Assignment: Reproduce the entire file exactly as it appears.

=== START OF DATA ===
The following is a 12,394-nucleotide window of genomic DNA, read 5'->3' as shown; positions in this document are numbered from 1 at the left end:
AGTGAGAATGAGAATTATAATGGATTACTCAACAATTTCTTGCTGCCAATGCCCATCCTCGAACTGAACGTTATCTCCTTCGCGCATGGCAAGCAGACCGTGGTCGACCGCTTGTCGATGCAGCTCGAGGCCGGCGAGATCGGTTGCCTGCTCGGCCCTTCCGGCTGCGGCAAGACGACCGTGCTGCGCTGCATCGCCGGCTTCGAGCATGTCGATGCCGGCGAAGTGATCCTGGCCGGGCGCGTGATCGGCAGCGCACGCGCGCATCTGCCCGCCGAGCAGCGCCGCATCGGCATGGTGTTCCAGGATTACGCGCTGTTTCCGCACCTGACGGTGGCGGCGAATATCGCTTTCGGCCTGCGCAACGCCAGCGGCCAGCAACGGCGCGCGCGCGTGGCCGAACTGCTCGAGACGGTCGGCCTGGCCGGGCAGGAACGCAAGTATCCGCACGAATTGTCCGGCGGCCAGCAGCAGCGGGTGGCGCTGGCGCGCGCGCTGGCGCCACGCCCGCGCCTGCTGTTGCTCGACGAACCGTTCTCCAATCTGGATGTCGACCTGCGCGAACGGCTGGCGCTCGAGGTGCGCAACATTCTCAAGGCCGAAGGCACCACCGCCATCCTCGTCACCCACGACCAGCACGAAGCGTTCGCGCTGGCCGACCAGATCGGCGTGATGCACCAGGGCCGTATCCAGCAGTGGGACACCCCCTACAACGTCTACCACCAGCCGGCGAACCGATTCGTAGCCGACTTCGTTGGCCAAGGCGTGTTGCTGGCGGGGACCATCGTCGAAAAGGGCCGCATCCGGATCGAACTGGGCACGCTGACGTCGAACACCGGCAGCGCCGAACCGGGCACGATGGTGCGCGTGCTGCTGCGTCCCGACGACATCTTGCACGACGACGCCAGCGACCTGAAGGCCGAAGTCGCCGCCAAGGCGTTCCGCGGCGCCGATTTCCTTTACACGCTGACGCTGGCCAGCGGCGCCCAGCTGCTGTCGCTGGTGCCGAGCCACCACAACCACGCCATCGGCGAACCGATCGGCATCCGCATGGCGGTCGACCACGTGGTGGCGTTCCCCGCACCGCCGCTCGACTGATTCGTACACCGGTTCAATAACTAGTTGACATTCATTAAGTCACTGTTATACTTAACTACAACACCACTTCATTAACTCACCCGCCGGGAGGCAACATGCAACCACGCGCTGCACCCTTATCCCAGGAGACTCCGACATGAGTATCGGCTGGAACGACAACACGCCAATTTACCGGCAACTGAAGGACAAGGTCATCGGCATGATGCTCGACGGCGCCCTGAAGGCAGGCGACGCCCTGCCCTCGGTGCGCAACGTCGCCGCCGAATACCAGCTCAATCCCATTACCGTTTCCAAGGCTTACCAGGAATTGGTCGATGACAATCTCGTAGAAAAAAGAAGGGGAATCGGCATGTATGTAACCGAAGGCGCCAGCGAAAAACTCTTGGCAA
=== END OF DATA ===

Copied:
The following is a 12,394-nucleotide window of genomic DNA, read 5'->3' as shown; positions in this document are numbered from 1 at the left end:
AGTGAGAATGAGAATTATAATGGATTACTCAACAATTTCTTGCTGCCAATGCCCATCCTCGAACTGAACGTTATCTCCTTCGCGCATGGCAAGCAGACCGTGGTCGACCGCTTGTCGATGCAGCTCGAGGCCGGCGAGATCGGTTGCCTGCTCGGCCCTTCCGGCTGCGGCAAGACGACCGTGCTGCGCTGCATCGCCGGCTTCGAGCATGTCGATGCCGGCGAAGTGATCCTGGCCGGGCGCGTGATCGGCAGCGCACGCGCGCATCTGCCCGCCGAGCAGCGCCGCATCGGCATGGTGTTCCAGGATTACGCGCTGTTTCCGCACCTGACGGTGGCGGCGAATATCGCTTTCGGCCTGCGCAACGCCAGCGGCCAGCAACGGCGCGCGCGCGTGGCCGAACTGCTCGAGACGGTCGGCCTGGCCGGGCAGGAACGCAAGTATCCGCACGAATTGTCCGGCGGCCAGCAGCAGCGGGTGGCGCTGGCGCGCGCGCTGGCGCCACGCCCGCGCCTGCTGTTGCTCGACGAACCGTTCTCCAATCTGGATGTCGACCTGCGCGAACGGCTGGCGCTCGAGGTGCGCAACATTCTCAAGGCCGAAGGCACCACCGCCATCCTCGTCACCCACGACCAGCACGAAGCGTTCGCGCTGGCCGACCAGATCGGCGTGATGCACCAGGGCCGTATCCAGCAGTGGGACACCCCCTACAACGTCTACCACCAGCCGGCGAACCGATTCGTAGCCGACTTCGTTGGCCAAGGCGTGTTGCTGGCGGGGACCATCGTCGAAAAGGGCCGCATCCGGATCGAACTGGGCACGCTGACGTCGAACACCGGCAGCGCCGAACCGGGCACGATGGTGCGCGTGCTGCTGCGTCCCGACGACATCTTGCACGACGACGCCAGCGACCTGAAGGCCGAAGTCGCCGCCAAGGCGTTCCGCGGCGCCGATTTCCTTTACACGCTGACGCTGGCCAGCGGCGCCCAGCTGCTGTCGCTGGTGCCGAGCCACCACAACCACGCCATCGGCGAACCGATCGGCATCCGCATGGCGGTCGACCACGTGGTGGCGTTCCCCGCACCGCCGCTCGACTGATTCGTACACCGGTTCAATAACTAGTTGACATTCATTAAGTCACTGTTATACTTAACTACAACACCACTTCATTAACTCACCCGCCGGGAGGCAACATGCAACCACGCGCTGCACCCTTATCCCAGGAGACTCCGACATGAGTATCGGCTGGAACGACAACACGCCAATTTACCGGCAACTGAAGGACAAGGTCATCGGCATGATGCTCGACGGCGCCCTGAAGGCAGGCGACGCCCTGCCCTCGGTGCGCAACGTCGCCGCCGAATACCAGCTCAATCCCATTACCGTTTCCAAGGCTTACCAGGAATTGGTCGATGACAATCTCGTAGAAAAAAGAAGGGGAATCGGCATGTATGTAACCGAAGGCGCCAGCGAAAAACTCTTGGCAA